The Art Guild of Port Washington, located in Manhasset, has become an accolade-rich artistic community, thanks to the intertwined journeys of two artists, Shelley Holtzman and Illene Silberstein. Together, the decades-long acclaimed painters have worked together as co-presidents to build the guild from four to 410 members.
Holtzman has been instrumental in shaping the guild’s direction and fostering its growth. Her artistic passion started during her time as an art director in TV and print advertising after graduating from the University of Michigan.
She always enjoyed using markers to create big bold lines and decided one day to take some classes in the area. Then she discovered her love for vibrant, bursting flowers.
“Once I realized I really loved flowers,” she said, “I’m going to paint them. That’s how I started.” Now she oil paints full time in her retirement and says the key to painting is “all about observation.”
In 1999, when the guild was still in its infancy with only four members, Holtzman discovered the budding organization. Throughout her tenure as co-president, Holtzman has played a pivotal role in strategy, event planning, and show organization alongside Silberstein. Their dedication and unwavering support has enabled the guild to evolve from a small, volunteer-based endeavor into a prominent artistic institution with a dedicated staff.
In 2007, the guild acquired a building, the Elder Fields Preserve, from Nassau County, providing a dedicated studio space for local artists.
Holtzman’s artistic style is characterized by her vibrant and bold use of color. While initially drawn to watercolor, she later explored oil and acrylic, finding joy in creating unique landscapes with fantastical elements, blending the beauty of nature with imaginative portrayals of animals.
Her artistic endeavors extend beyond the guild, as she’s also a member of the National Association of Women Artists and the Port Washington Art Advisory Council. Holtzman’s artistic prowess has garnered recognition, with her winning the “Second Best Painter” award and the guild winning “Best Art School and Gallery.”
For Holtzman, art is a means of bringing joy to both herself and viewers. Her vibrant palette and distinctive style aim to elicit smiles and evoke positive emotions.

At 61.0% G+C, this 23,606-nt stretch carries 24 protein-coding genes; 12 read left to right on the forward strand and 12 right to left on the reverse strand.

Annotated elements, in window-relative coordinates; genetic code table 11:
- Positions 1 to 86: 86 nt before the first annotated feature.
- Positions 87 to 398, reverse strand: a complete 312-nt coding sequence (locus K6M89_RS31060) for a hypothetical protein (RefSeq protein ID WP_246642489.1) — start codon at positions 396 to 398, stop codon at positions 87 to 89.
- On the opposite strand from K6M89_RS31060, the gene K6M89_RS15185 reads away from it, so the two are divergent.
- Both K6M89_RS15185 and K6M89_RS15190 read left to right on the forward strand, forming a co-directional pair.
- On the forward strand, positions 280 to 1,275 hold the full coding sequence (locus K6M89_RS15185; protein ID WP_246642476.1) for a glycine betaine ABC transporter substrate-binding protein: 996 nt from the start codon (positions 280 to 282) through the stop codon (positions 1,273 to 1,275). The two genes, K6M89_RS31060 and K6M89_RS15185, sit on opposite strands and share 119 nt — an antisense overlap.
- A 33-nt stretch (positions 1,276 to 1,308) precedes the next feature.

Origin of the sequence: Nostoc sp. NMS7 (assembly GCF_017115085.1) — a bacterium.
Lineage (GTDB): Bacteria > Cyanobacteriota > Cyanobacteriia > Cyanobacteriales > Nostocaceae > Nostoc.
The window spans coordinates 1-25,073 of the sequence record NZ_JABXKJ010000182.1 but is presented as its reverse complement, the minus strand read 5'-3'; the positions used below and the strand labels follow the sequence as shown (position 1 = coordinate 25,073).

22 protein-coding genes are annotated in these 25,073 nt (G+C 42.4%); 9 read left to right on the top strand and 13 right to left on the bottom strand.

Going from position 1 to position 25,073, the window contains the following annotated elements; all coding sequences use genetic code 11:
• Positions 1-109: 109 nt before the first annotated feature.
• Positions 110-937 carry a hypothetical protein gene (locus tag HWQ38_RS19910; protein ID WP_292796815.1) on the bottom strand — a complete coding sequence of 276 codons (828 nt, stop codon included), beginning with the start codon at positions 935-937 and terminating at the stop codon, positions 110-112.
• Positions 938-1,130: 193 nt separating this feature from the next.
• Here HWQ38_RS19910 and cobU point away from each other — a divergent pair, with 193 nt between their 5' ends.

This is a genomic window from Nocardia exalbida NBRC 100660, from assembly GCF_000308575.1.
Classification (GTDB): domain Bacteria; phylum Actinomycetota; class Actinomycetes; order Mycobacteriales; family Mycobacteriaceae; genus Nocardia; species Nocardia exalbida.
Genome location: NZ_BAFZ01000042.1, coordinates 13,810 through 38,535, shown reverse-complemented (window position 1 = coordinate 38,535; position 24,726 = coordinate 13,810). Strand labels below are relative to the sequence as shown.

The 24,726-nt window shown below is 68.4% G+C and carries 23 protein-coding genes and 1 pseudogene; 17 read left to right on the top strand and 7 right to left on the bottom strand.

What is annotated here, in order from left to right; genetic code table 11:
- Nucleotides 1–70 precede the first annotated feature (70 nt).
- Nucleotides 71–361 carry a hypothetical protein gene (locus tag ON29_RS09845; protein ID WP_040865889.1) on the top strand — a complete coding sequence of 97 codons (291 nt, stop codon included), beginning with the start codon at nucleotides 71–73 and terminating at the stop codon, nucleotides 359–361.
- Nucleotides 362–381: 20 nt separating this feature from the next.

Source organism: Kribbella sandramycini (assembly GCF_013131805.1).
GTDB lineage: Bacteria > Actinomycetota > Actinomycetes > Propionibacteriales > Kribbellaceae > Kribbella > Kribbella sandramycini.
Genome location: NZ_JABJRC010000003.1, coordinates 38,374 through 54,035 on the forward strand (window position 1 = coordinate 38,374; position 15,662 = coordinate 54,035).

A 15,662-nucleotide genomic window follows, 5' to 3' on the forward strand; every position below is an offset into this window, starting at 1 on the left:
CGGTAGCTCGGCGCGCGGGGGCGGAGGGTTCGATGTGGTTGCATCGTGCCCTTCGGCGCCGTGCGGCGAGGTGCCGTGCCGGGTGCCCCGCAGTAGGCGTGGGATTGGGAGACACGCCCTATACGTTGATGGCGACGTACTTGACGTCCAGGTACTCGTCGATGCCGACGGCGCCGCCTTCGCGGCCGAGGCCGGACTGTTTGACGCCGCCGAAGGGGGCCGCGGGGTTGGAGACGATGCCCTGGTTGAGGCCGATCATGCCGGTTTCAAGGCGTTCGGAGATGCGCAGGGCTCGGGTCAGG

“I just do it because it makes me feel good,” she said. “And, hopefully, I’ll make somebody else feel good.”
Silberstein, recipient of the esteemed “Painter of the Year” award, embarked on a different artistic journey before finding her calling as a painter. She initially pursued a career in clothing design at Aileen, a now defunct clothing brand, specializing in knitwear and separates.
Her love for flowers bloomed, however, when she was working as a florist at John Smith Flowers in Port Washington on the weekends while taking care of two babies at home. This led her to explore painting, a medium through which she could capture the delicate and always shifting beauty of nature.
Silberstein joined the Art Guild about a year after Holtzman. Through the guild, she found an environment conducive to the exchange of ideas and artistic inspiration. Silberstein said she cherishes the camaraderie among fellow artists, emphasizing how the supportive community helps artists recognize and address aspects they may have missed.
“When I have a success, all the people around me feel good, and when somebody else has success, I feel good about them. It’s really wonderful.”
In 2011, the guild faced a setback when a fire triggered by electrical pole polarity reversal during Hurricane Irene destroyed their building. During rebuilding and planning the guild’s future, they both sent out a survey asking the community what they thought of the guild and its eventual return. An overwhelming response from the community was sent back to them, expressing their support and longing for the guild’s return.
Silberstein’s artistic style is deeply rooted in observation and realism. Trained under David Laffel and other celebrated artists, she embraces traditional techniques and paints directly from life. Inspired by her second home in Patchogue and the blooming flowers it offers, Silberstein captures the beauty of nature with meticulous detail. She expresses her fascination, saying, “I could paint roses forever.”
Looking ahead, both Holtzman and Silberstein envision a future for the guild that includes expansion and increased resources. They hope to acquire more space for creativity, additional classes, and more outreach programs for nonprofits such as the Nicholas Center for Autism, which uses their space.
Providing a platform for talented local artists to showcase their work cannot be underestimated, Silberstein said, along with the transformative power of art not only on the individual artist but the community as a whole.
“I think people don’t realize that if you’re involved in the arts,” Silberstein said, “and it could be music, it could be any kind of arts, it really helps you to live your life better, it helps you to problem solve better, I think there’s a real tangible benefit from being involved in the arts in some way.”
She also said she is always surprised and happy when first-time visitors from Manhasset, Roslyn and Port Washington, for example, are astounded by the quality of a gallery show.
“It just makes me feel really good that we’re opening those doors for people,” Silberstein said.